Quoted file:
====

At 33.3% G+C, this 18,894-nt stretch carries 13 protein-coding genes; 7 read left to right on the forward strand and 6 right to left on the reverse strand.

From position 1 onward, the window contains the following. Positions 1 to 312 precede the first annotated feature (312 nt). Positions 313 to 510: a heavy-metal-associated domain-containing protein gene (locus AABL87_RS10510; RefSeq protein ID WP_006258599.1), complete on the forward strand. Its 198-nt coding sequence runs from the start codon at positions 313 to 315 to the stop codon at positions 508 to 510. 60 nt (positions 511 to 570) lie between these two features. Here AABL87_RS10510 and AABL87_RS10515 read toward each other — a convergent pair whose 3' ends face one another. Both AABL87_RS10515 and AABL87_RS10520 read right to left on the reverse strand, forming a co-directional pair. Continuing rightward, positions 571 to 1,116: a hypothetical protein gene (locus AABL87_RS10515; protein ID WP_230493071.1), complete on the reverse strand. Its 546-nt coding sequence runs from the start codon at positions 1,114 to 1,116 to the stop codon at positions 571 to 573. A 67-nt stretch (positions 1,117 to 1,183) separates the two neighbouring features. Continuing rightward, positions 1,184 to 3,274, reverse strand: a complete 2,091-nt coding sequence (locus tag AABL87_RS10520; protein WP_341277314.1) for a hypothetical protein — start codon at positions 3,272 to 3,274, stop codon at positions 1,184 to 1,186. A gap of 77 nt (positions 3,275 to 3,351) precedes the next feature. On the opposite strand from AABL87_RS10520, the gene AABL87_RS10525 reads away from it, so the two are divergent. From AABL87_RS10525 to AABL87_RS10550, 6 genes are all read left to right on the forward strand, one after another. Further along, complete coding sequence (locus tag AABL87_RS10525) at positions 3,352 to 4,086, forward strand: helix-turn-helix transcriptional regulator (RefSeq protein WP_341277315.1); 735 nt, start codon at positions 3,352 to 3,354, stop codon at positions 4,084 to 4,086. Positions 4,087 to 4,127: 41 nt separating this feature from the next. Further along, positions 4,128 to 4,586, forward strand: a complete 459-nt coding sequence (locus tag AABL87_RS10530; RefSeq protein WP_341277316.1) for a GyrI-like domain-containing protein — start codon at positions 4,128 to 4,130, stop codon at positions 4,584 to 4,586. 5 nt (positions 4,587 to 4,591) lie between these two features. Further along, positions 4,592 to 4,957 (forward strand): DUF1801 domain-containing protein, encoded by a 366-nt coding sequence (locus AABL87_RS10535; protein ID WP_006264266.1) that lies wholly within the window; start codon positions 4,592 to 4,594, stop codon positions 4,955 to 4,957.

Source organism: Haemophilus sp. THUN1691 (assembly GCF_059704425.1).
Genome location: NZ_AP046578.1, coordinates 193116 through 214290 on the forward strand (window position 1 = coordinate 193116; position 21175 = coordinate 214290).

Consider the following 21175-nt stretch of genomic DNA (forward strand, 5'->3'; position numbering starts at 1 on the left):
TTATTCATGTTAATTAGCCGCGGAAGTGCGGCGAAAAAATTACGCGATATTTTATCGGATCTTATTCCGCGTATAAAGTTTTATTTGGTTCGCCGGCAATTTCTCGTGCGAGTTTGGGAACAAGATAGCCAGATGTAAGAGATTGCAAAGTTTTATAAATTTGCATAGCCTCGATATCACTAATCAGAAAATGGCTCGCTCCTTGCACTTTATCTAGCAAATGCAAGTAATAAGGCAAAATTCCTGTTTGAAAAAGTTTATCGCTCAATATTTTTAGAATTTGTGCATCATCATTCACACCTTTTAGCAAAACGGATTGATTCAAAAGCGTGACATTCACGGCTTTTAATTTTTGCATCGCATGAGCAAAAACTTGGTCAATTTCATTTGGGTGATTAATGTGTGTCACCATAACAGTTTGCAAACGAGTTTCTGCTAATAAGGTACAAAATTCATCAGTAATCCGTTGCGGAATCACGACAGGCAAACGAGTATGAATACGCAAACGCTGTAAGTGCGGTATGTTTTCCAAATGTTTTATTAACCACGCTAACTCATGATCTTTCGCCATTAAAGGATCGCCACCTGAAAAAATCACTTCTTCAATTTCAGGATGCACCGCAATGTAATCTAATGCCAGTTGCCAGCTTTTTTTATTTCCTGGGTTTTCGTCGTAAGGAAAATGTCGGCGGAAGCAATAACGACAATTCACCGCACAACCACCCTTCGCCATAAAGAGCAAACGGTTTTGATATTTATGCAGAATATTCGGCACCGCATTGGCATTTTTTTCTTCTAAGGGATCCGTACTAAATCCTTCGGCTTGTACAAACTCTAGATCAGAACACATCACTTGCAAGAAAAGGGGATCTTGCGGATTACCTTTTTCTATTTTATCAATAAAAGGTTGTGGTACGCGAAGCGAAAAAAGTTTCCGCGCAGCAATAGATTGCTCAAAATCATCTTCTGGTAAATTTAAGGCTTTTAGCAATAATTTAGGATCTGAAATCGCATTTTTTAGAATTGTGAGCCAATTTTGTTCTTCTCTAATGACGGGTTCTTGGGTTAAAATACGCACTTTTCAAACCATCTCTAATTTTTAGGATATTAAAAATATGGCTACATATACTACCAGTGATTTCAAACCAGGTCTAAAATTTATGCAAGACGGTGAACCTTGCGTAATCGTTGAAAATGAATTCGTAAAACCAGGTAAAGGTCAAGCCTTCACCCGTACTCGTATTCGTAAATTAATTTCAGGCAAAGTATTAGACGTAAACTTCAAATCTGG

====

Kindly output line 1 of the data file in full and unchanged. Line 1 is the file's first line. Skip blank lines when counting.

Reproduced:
At 33.3% G+C, this 18,894-nt stretch carries 13 protein-coding genes; 7 read left to right on the forward strand and 6 right to left on the reverse strand.